Eco-tourism focuses on local cultures, wilderness adventures, volunteering, personal growth and learning new ways to live on our vulnerable planet. It is typically defined as travel to destinations where the flora, fauna, and cultural heritage are the primary attractions. Responsible ecotourism includes programs that minimize the adverse effects of traditional tourism on the natural environment, and enhance the cultural integrity of local people. Therefore, in addition to evaluating environmental and cultural factors, initiatives by hospitality providers to promote recycling, energy efficiency, water re-use, and the
creation of economic opportunities for local communities are an integral part of ecotourism.
Historical, biological and cultural conservation, preservation, sustainable development etc. are some of the fields closely related to Eco-Tourism.
Many professionals have been involved in formulating and developing eco-tourism policies. They come from the fields of Geographic Information Systems, Wildlife Management, Wildlife Photography, Marine Biology and Oceanography, National and State Park Management, Environmental Sciences, Women in Development, Historians and Archaeologists, etc.
Ecotourism is considered the fastest growing market in the tourism industry, according to the World Tourism Organization with an annual growth rate of
5% worldwide and representing 6% of the world gross domestic product, 11.4% of all consumer spending - not a market to be taken lightly
Some definitions, views, statements and objectives -
Tourism is changing rapidly as nature, heritage, and recreational destinations become more important, and as conventional tourism is forced to meet tougher
environmental requirements. This presents a challenge to government and private enterprise to develop new approaches to the tourism market. Successful tourism
must benefit local populations economically and culturally to give them incentives to protect the natural resources which create the attraction. Strategies must be
economically feasible if private investors are to support the projects.
Our goal is to enable people to enjoy and learn about the natural, historical and cultural characteristics of unique environments while preserving the integrity of those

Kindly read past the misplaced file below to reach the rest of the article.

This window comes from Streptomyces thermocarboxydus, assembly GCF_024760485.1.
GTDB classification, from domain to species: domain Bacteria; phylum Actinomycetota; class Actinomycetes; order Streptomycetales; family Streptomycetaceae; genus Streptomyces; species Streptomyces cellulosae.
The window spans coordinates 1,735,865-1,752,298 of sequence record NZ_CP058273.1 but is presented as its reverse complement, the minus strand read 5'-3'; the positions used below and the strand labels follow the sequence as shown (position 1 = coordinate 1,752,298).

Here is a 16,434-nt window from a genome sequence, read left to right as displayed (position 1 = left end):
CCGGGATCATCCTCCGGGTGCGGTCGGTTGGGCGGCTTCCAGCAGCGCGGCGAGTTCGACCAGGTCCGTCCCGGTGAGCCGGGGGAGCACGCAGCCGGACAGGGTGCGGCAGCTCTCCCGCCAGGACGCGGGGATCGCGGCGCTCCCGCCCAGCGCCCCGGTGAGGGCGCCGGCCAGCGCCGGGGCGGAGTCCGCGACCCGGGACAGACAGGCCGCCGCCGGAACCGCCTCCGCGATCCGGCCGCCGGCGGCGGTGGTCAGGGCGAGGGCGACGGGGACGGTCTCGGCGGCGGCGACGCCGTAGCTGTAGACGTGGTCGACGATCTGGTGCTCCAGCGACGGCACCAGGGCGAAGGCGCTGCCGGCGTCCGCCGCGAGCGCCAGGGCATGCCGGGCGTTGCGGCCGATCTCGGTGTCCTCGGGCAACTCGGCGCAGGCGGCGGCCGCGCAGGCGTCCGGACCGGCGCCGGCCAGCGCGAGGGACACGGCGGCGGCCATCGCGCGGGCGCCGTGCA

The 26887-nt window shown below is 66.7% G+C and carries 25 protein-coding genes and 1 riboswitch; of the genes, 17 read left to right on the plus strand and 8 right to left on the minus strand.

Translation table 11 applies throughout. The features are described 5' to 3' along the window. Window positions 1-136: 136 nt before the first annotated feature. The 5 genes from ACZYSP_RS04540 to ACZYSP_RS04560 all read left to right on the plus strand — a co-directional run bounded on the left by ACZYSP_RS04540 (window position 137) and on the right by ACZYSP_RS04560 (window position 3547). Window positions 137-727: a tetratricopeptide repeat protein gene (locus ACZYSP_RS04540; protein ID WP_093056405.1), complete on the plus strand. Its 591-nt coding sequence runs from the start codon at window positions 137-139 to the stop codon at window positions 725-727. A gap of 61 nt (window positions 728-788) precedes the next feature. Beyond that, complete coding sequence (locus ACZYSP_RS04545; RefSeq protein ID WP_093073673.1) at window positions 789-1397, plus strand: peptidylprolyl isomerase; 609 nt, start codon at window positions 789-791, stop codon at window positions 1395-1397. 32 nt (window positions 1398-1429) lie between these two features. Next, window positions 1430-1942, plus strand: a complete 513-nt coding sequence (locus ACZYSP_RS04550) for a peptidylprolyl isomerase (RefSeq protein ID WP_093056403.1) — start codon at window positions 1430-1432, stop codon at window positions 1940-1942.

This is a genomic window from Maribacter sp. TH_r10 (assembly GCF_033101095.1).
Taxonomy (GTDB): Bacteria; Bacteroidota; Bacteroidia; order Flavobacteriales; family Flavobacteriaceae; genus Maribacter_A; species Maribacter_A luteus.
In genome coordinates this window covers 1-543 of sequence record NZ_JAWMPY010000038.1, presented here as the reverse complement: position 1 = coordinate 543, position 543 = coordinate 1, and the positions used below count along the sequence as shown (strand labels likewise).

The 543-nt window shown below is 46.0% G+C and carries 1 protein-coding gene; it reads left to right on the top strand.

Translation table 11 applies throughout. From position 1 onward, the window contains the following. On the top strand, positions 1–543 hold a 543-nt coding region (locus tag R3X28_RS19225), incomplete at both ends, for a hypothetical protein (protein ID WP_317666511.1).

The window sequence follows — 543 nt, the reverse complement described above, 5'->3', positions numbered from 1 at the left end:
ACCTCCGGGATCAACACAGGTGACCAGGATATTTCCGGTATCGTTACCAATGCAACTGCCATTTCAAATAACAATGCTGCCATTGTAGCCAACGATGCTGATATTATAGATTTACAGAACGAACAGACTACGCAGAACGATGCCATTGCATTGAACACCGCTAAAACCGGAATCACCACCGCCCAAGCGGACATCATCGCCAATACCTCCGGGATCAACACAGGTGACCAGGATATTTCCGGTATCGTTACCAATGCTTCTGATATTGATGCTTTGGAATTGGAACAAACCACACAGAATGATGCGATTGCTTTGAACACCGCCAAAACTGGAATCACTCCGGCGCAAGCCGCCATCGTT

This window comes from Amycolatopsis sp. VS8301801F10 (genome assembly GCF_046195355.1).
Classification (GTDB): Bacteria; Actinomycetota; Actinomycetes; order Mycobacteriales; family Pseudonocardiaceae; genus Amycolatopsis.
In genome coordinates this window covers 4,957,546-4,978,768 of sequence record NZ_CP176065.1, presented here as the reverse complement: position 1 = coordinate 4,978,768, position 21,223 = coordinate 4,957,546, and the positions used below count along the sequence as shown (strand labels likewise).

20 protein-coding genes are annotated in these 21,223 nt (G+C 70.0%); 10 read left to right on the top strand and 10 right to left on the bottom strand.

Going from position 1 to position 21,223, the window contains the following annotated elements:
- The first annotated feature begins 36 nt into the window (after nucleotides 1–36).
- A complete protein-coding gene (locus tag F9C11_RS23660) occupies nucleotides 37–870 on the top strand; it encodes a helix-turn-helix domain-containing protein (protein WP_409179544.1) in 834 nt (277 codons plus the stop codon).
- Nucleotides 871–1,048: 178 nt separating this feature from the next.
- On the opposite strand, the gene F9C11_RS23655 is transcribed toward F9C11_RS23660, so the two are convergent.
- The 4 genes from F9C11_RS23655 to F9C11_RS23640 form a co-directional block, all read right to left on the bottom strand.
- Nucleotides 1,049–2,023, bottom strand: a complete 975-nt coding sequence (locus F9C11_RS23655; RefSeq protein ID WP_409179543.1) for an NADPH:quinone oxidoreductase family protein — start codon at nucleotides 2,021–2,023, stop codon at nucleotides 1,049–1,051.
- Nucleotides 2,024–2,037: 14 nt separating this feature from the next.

sites and stimulating the economic development opportunities in local communities.
Specifically, we believe that successful ecotourism projects must:
- effectively promote the preservation of entire local ecosystems, not just individual species, vistas or sites;
- be economically viable in order to attract financing and be sustainable:
- be well planned, financed, managed and marketed in order to meet the stringent environmental and recreational demands of a true ecotourism development.
Ecotourism is cultural tourism (a cross-cultural experience), nature tourism (assisting with conservation programmes), a travel-learn experience (discover
how we are coping with modernity), a little bit of soft adventure (just being here
is an adventure), and benefiting the well-being of indigenous peoples.
Western Samoa, National Ecotourism Programme
Around the globe, eco-tourism is quickly becoming one of the most popular forms of vacationing.
In an era of heightened environmental consciousness and accessibility to exotic locales, countries are busily promoting their natural resources as lures for tourists. The trick with ecotourism is to preserve the natural resources while also promoting them and accommodating volumes of tourists.
Businesses are creating camps and eco-lodges, and natural resource managers are designing trails and tours. Most of the popular eco-travel destinations have fragile eco-systems, however, so it is important to maintain a careful balance between preservation and promotion -- "sustainable development" -- in order to ensure the long-term health of both the eco-systems and the tourism economies.
Science and the Environment
Tourism Concern advocates
- Tourism that is just, yielding benefits that are fairly distributed.
- Tourism that is participatory, recognising the rights of residents.
- Tourism that is sustainable
The term ecotourism was coined by Héctor Ceballos-Lascuràin in 1983, and was initially used to describe nature-based travel to relatively undisturbed areas with an emphasis on education. The concept has, however, developed to a scientifically based approach to the planning, management and development of sustainable tourism products and activities.
It is an enlightening, participatory travel experience to environments, both natural and cultural, that ensures the sustainable use, at an appropriate level, of environmental resources and, whilst producing viable economic opportunities for the tourism industry and host communities, makes the use of these resources through conservation beneficial to all tourism role players.
It is not a marketing ploy, nor is it scenic or nature-based travel
It is an approach that creates a variety of quality tourism products that are:
The result of which reflects:
- environmentally/ ecologically sustainable
- economically viable
- socially and psychologically acceptable
- an integrated and holistic approach to product development
- capacity building in host communities
- a sense and uniqueness of place
- commitment to the greening of the tourism industry
Centre for Ecotourism